The test station allows full-size reinforced bridge components to be stress-tested in two different directions at the same time. (Image: Chair of Metal Structures)
Bending The Rules
New 50-tonne test rig for steel bridge components
Steel bridges cost a lot of money to build. It’s been estimated that the new motorway viaduct near Oberthulba in Bavaria will cost around 85 million Euros. Planners know that in order to save on material costs, build components should be designed with as much openwork as possible, whilst maintaining stability. Researchers at the Technical University of Munich (TUM) have designed a new test rig for the massive parts in order to help the structural engineers gather stress data for their calculations.
More than 2000 bridges throughout Germany are going to need rebuilding or restoration work over the next few years. At a probable cost of billions of Euros.
Many of those bridges that need completely rebuilding will be replaced with steel constructions, which tend to be longer lasting, and easier to inspect and maintain than the older reinforced concrete structures. “Given the enormous expense involved in steel bridge-building, it’s always worth saving money wherever possible”, says Professor Martin Mensinger, Chair of Metal Structures at TUM, “for example, by optimizing the use of materials.”
To make a bridge as lightweight as possible, yet as stable as necessary, engineers need very precise data on what kind of forces the bridge components are able to withstand. However, “It’s not at all easy to establish the stress limits in a test situation,” Professor Mensinger explains. “Steel bridge components are several meters long and very, very heavy, so there are very obvious technical limitations.”
STEEL UNDER PRESSURE
On behalf of the Autobahndirektion Nordbayern, Professor Mensinger and his team have developed the first test station which allows full-size reinforced bridge components to be stress-tested in two different directions at the same time. This means they’re exposed to the same forces that occur during construction.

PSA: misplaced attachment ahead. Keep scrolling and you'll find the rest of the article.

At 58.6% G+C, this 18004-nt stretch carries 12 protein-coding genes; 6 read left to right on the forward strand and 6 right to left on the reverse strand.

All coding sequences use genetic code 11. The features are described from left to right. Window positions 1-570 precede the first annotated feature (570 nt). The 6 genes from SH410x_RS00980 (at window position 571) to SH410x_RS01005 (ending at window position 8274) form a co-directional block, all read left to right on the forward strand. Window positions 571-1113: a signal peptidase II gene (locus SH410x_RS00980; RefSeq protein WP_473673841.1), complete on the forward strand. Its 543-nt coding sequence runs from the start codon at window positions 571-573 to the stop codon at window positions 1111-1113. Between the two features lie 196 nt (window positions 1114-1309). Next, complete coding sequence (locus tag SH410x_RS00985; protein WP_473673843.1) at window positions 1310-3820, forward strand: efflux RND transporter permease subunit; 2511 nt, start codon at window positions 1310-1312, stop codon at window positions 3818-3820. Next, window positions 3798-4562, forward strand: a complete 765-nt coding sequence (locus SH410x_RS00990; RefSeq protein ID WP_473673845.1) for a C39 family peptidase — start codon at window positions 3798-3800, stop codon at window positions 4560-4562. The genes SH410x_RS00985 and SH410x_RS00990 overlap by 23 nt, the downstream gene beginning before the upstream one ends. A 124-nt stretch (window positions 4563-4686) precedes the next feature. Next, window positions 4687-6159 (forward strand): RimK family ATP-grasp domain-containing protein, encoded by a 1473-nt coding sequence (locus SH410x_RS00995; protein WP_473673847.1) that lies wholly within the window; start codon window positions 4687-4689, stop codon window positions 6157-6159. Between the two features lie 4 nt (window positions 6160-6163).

At the construction site, each bridge component – measuring several meters in length – is welded to the previous one and the whole is gradually eased forward – out into mid-air. This means that the bridge segment under construction bears the entire weight, supported by one single bridge abutment – until the construction reaches the next pier. This is the point of maximum strain. Once the bridge is built, the individual components are subject to much lesser stresses.
The new testing station, a leviathan that weighs 50 tonnes and needs a whole laboratory to itself, can simulate these extreme stresses that bridge elements undergo during erection. There are two forces at play here: the components are compressed end to end at the same time as being vertically squeezed. Engineers call this bi-axial stress. The massive steel segments are subjected to gradually increasing pressure with the help of hydraulic presses – until, with a clearly audible crack, the integrity of the material gives way and the steel bends and deforms.
SACRIFICED FOR SCIENCE
Six lateral components for the new Oberthulba bridge of varying sizes were put through their paces in this way – sacrificed for science – by Professor Mensinger and his team. Nadine Meier is the engineer in charge of planning and execution of the stress tests. “The test results mean the structural engineers can now draw up more precise plans”, she says, “and the parts can be calibrated to withstand the extreme pressures they are under during the construction phase.”
The basis for structural calculations to date is Eurocode 3, Design of steel structures (DIN EN 1993-1-5). The rules it lays out for the computation of complex stresses have been the subject of controversy for some years now. A secure scientific basis is needed to update the code: “Currently we’re using computation methods that were developed for non-reinforced parts”, says Maier. “This leads to inaccuracies which mean that the structural components are manufactured oversized. Thanks to our work with the test rig, the plans for the Thulba viaduct are the first to optimize material use.”
source: Technical University of Munich